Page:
Nevertheless, I have a view that we are dealing with really tremendously big economic and political forces, as Jérémie said, and the likely outcome is that the natural efficiencies of surveillance technologies compared to the number of human beings will mean that slowly we will end up in a global totalitarian surveillance society – by totalitarian I mean a total surveillance – and that perhaps there will just be the last free living people, those who understand how to use this cryptography to defend against this complete, total surveillance, and some people who are completely off-grid, neo-Luddites that have gone into the cave, or traditional tribes-people who have none of the efficiencies of a modern economy and so their ability to act is very small. Of course anyone can stay off the internet, but then it’s hard for them to have any influence. They select themselves out of being influential by doing that. It’s the same with mobile phones; you can choose not to have a mobile phone but you reduce your influence. It’s not a way forward.
If you look at it from a market perspective, I’m convinced that there is a market in privacy that has been mostly left unexplored, so maybe there will be an economic drive for companies to develop tools that will give users the individual ability to control their data and communication. Maybe this is one way that we can solve that problem. I’m not sure it can work alone, but this may happen and we may not know it yet.
Cryptography is going to be everywhere. It is being deployed by major organizations everywhere, edging towards networked city states. If you think about communication paths on the internet – fast transnational money flows, transnational organizations, inter-connections between sub-parts of organizations – all those communication flows go over untrusted communications channels. It is like an organism with no skin. You have organizations and states blurring into each other – each network of world influence competing for advantage – and their communications flows are exposed to opportunists, state competitors and so on. So new networks are being built up on top of the internet, virtual private networks, and their privacy comes from cryptography. That is an industrial power base that is stopping cryptography from being banned.
If you look at the Blackberry phone for example, it has a built in encryption system for use within the Blackberry network. Research In Motion, the Canadian company that runs it, can decrypt the traffic of regular users and it has data centers in Canada and the UK, at least, and so the Anglo-American intelligence sharing alliance can get at the world's Blackberry to Blackberry communications. But big companies are using it in more secure ways. Western governments were fine with this until it spread beyond corporations and to individuals, and then we saw exactly the same hostile political reactions as we saw in Mubarak's Egypt.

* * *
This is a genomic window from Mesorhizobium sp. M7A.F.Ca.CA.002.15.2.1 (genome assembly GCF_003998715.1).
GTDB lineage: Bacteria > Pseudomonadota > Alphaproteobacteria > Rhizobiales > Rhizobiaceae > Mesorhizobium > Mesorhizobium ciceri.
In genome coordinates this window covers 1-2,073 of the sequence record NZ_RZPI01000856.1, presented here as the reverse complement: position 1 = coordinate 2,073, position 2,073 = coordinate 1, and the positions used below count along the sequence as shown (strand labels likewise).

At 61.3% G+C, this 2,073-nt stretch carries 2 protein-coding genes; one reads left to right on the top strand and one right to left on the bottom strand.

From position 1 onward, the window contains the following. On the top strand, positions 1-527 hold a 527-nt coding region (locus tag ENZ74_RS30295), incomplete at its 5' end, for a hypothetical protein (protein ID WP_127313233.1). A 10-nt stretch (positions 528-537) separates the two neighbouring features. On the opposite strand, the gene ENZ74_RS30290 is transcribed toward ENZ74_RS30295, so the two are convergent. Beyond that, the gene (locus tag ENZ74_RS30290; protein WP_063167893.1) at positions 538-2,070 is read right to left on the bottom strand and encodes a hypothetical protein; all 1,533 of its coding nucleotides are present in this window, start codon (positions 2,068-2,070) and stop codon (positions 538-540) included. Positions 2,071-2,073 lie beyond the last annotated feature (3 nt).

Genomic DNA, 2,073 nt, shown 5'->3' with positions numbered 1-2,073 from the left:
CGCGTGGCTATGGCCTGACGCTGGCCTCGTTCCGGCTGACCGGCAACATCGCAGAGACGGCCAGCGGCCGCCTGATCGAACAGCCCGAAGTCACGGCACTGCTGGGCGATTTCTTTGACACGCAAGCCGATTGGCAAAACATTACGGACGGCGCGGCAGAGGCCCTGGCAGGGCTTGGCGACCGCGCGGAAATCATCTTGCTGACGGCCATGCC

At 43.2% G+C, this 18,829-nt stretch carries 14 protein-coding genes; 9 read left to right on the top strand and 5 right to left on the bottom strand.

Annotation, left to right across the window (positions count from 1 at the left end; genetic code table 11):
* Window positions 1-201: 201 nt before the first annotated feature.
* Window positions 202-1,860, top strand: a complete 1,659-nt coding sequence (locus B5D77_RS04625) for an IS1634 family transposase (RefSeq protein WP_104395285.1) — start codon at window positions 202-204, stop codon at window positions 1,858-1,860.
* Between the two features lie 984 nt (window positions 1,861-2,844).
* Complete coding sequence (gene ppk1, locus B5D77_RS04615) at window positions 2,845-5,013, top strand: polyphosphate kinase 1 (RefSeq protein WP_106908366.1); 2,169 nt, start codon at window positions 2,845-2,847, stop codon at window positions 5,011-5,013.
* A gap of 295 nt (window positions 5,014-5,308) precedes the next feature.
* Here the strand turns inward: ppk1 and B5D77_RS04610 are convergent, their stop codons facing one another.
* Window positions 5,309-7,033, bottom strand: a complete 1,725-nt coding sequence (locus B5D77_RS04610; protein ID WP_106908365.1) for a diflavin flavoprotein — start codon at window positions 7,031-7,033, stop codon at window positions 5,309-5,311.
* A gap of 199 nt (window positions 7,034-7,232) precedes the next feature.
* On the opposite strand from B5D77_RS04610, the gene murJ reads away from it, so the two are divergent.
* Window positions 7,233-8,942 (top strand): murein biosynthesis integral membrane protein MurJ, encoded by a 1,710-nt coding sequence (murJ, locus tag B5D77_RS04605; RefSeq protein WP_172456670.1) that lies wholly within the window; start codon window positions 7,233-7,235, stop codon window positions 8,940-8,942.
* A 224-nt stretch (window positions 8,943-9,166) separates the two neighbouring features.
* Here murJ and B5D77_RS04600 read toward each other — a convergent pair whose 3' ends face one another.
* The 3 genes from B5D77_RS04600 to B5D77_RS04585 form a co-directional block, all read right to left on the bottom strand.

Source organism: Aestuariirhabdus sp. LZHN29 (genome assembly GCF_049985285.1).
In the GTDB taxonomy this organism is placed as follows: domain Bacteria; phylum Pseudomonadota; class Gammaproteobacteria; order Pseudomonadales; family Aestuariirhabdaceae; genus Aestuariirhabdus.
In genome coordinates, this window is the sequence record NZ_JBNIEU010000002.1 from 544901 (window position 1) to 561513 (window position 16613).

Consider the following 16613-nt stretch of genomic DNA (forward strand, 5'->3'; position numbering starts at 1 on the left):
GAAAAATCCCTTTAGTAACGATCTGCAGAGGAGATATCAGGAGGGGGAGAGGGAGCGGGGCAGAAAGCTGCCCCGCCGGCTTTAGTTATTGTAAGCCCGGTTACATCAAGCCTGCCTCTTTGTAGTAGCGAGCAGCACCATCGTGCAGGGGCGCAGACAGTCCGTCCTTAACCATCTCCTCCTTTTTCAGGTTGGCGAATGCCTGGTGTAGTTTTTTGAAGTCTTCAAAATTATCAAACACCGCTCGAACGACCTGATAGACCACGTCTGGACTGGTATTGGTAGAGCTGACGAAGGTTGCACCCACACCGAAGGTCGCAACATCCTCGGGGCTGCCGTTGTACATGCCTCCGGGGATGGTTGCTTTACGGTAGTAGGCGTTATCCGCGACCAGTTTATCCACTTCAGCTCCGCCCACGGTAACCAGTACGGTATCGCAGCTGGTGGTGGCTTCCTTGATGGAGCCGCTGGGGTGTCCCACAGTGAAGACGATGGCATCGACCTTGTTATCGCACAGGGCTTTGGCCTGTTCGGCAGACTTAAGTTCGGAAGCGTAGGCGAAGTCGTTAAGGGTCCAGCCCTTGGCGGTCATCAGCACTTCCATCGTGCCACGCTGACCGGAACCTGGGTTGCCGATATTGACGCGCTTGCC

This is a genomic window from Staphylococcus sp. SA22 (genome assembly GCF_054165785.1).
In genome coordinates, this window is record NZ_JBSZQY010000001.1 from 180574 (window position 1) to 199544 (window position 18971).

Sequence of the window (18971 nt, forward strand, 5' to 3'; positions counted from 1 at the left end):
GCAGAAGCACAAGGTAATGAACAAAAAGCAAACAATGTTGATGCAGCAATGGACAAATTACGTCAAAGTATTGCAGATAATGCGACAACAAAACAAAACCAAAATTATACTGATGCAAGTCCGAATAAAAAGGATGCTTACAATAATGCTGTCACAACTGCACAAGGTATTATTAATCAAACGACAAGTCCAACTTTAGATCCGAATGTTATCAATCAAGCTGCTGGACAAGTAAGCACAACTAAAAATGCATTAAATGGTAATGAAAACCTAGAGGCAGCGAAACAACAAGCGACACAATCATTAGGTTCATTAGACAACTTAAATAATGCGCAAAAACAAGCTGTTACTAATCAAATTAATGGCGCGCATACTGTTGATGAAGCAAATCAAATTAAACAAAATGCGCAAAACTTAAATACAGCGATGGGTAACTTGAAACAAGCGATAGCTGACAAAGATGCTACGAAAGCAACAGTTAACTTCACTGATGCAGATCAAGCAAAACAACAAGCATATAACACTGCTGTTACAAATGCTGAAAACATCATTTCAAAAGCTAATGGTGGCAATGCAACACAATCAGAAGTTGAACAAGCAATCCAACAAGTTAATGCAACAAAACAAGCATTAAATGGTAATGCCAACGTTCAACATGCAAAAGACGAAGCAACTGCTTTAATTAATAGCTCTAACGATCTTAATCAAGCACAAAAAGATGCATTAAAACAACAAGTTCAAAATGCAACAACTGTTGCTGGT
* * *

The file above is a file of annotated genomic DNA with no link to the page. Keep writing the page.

I think that the only effective defense against the coming surveillance dystopia is one where you take steps yourself to safeguard your privacy, because there’s no incentive for self-restraint by the people that have the capacity to intercept everything. A historical analogy could be how people learned that they should wash their hands. That required the germ theory of disease to be established and then popularized, and for paranoia to be instilled about the spread of disease via invisible stuff on your hands that you can’t see, just as you can’t see mass interception. Once there was enough understanding, soap manufacturers produced products that people consumed to relieve their fear. It’s necessary to install fear in to people so they understand the problem before they will create enough demand to solve the problem.
There is a problem on the opposite side of the equation as well, which is that programs that claim to be secure, that claim to have cryptography in them, are often frauds, because cryptography is complex, and the fraud can be hidden in complexity.
So people will have to think about it. The only question is in which one of the two ways will they think about it? They will either think, ‘I need to be careful about what I say, I need to conform,’ the whole time, in every interaction. Or they will think ‘I need to master little components of this technology and install things that protect me so I’m able to express my thoughts freely and communicate freely with my friends and people I care about.’ If people don’t take that second step then we’ll have a universal political correctness, because even when people are communicating with their closest friends they will be self-censors and will remove themselves as political actors from the world.
An excerpt from , edited by Julian Assange, with Jacob Appelbaum, Jacob Muller-Maguhn, and Jeremie Zimmerman